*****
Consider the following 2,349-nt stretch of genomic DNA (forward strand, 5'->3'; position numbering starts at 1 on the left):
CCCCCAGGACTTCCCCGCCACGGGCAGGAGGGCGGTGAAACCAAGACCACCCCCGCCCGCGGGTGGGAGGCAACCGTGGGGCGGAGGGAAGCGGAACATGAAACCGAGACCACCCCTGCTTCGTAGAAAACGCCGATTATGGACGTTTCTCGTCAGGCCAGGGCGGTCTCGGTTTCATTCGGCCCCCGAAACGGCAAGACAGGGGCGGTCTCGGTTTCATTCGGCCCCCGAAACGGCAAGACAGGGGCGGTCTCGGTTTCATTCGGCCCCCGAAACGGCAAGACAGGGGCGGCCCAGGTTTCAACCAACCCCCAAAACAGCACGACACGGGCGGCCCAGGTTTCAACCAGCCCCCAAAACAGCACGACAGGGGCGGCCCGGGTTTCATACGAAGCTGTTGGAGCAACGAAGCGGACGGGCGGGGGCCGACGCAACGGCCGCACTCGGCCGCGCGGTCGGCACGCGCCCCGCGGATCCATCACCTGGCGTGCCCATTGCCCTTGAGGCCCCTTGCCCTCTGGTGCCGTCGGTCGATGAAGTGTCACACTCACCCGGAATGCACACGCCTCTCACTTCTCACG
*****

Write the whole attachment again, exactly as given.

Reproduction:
Consider the following 2,349-nt stretch of genomic DNA (forward strand, 5'->3'; position numbering starts at 1 on the left):
CCCCCAGGACTTCCCCGCCACGGGCAGGAGGGCGGTGAAACCAAGACCACCCCCGCCCGCGGGTGGGAGGCAACCGTGGGGCGGAGGGAAGCGGAACATGAAACCGAGACCACCCCTGCTTCGTAGAAAACGCCGATTATGGACGTTTCTCGTCAGGCCAGGGCGGTCTCGGTTTCATTCGGCCCCCGAAACGGCAAGACAGGGGCGGTCTCGGTTTCATTCGGCCCCCGAAACGGCAAGACAGGGGCGGTCTCGGTTTCATTCGGCCCCCGAAACGGCAAGACAGGGGCGGCCCAGGTTTCAACCAACCCCCAAAACAGCACGACACGGGCGGCCCAGGTTTCAACCAGCCCCCAAAACAGCACGACAGGGGCGGCCCGGGTTTCATACGAAGCTGTTGGAGCAACGAAGCGGACGGGCGGGGGCCGACGCAACGGCCGCACTCGGCCGCGCGGTCGGCACGCGCCCCGCGGATCCATCACCTGGCGTGCCCATTGCCCTTGAGGCCCCTTGCCCTCTGGTGCCGTCGGTCGATGAAGTGTCACACTCACCCGGAATGCACACGCCTCTCACTTCTCACG